Class and Global Inequality

            The movie explores the theme of class and global disparity in the contrast of the characters. For instance, the director, who is from African American Origin together with his wife are portrayed to belong in the upper class both in terms of income and education. The director has a good job that he protects and is able to provide for his family’s financial needs. On the other hand, the detective, who is also from African American origin, has worked his way up into a middle class employment, although his mother is an addict of drugs and his brother is involved in unlawful activities. The movie has also shown the District Attorney’s wife that lives in the wealthy neighborhoods, in Brentwood location of Los Angeles, who because of her class cannot have connections with the nanny, who is a struggling Latina due to her class in the society (Taulbee, 2006).

Social Structure

            In the movie, gender and race are considered as social constructions and not physical qualities. The film depicts the Los Angeles District Attorney fraught to reclaim his public appearance among the voters of black origin by seeking an African American that he could publicly reward. However, although he considered a firefighter that was black who had courageously executed his job, another person says that the firefighter was no black but Iraqi. It is clear that the District Attorney did not know the background of the firefighter as he had no idea that he was Iraqi, but believed him to be African American. According to this scene, it is evident that the racial categories were established and used by people, but the categories failed to comprehensively say much concerning an individual’s true natural heritage and culture. In addition, in another scene of the film, the detective is shown referring to his love partner as Mexican, while she confirms she was not by telling him that her father was from Puerto Rico and her mother from El Salvador.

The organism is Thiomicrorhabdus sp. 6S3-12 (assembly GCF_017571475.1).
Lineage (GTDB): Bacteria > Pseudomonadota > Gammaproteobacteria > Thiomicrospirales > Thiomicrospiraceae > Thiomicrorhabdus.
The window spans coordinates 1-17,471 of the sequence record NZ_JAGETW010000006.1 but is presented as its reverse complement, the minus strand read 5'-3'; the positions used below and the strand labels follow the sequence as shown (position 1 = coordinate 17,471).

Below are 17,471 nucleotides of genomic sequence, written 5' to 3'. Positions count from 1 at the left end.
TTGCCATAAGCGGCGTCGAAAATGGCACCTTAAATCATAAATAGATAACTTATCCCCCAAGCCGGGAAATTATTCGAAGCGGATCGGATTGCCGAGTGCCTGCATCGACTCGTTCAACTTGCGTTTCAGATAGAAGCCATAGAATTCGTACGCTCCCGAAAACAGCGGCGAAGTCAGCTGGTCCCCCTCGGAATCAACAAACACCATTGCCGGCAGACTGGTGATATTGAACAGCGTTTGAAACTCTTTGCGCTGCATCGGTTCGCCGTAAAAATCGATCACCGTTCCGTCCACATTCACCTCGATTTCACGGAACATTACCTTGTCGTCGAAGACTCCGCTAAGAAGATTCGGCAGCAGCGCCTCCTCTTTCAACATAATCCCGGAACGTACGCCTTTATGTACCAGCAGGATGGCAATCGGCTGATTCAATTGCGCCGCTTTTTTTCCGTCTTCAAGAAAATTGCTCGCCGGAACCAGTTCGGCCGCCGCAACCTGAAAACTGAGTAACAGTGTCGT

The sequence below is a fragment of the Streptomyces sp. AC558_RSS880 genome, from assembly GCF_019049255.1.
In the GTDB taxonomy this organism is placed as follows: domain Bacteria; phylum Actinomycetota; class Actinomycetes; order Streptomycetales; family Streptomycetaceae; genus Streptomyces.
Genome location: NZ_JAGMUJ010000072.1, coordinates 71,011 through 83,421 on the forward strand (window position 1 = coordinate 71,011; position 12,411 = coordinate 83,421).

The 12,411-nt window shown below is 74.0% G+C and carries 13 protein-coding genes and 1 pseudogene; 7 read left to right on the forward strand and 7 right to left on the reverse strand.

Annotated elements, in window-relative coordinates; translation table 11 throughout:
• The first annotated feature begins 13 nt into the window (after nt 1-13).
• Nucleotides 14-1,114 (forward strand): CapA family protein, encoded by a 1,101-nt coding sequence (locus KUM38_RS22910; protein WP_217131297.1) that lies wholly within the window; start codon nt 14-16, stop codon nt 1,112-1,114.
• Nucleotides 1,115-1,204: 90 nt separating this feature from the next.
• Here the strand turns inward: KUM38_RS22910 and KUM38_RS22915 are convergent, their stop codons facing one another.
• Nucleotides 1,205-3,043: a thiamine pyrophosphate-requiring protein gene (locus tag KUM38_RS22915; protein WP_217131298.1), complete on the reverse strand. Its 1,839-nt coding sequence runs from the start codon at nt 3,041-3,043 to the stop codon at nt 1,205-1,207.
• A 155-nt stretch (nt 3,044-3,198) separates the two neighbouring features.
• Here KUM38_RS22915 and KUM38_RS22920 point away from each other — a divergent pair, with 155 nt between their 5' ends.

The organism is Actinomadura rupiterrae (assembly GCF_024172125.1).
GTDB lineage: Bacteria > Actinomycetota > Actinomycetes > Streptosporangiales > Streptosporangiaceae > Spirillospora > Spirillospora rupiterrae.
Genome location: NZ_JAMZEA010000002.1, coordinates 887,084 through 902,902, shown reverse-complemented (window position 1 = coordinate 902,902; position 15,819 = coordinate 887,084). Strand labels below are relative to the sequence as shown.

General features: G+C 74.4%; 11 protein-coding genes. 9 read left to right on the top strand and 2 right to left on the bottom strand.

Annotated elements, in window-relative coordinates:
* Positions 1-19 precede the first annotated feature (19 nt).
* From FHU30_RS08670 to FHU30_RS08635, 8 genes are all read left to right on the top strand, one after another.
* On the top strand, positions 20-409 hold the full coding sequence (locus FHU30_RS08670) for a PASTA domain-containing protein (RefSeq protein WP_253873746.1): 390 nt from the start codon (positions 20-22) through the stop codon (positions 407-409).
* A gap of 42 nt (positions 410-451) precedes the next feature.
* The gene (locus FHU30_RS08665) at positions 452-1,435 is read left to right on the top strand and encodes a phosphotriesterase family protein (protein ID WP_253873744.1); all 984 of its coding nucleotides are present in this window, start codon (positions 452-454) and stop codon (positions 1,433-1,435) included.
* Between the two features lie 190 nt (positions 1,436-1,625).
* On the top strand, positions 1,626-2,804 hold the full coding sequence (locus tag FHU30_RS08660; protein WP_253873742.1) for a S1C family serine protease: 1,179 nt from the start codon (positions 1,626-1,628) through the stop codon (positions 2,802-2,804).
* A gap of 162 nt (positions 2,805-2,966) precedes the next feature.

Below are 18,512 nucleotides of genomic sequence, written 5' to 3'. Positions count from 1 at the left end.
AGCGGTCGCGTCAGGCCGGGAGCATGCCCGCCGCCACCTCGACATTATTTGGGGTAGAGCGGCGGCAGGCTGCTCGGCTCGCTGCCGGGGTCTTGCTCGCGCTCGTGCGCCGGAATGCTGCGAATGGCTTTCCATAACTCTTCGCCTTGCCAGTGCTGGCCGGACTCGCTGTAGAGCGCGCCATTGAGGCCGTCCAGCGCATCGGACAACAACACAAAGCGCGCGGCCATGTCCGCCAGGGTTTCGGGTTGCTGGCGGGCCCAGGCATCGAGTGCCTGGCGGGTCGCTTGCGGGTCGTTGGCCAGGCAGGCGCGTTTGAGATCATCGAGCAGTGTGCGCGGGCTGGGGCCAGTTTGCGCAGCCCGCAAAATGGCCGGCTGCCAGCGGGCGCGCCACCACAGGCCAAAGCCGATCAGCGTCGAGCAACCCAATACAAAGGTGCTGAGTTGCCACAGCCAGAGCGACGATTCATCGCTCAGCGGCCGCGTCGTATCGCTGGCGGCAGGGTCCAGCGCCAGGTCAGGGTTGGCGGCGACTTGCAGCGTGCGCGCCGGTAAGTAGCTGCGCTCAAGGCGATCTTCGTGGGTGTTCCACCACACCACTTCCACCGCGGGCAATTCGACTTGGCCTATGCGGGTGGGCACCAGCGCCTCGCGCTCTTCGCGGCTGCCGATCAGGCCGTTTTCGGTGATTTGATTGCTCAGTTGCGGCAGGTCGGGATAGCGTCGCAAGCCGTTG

In a society interactions entail manners of actions occurring as people have effects upon one another. “Crash” has depicted various forms of interactions that hinder connections in the Los Angeles society. For example, an innocent woman is humiliated by the police officer, a suffering man is capriciously denied services by the HMO representative, and a man that is outraged purchases a gun to seek revenge against a man that is innocent (Cheadle, Harris, Schulman, Moresco & Haggis, Moresco, 2004).


The director of this film had the intention of showing the horrible outcomes of racism by using characters that mirror countless individuals whose assumptions hinder them from seeing the real persons around them. He has ensured that the film portrays the consequences that people in the society endure when they fail to completely consider other people that they inhabit the world with. Paul Haggis has carefully made the audience examine the manner in which people view every walk of life, and shows the outcomes of compromising the basic beliefs of humans as well as the manner in which people in a society live with the outcomes.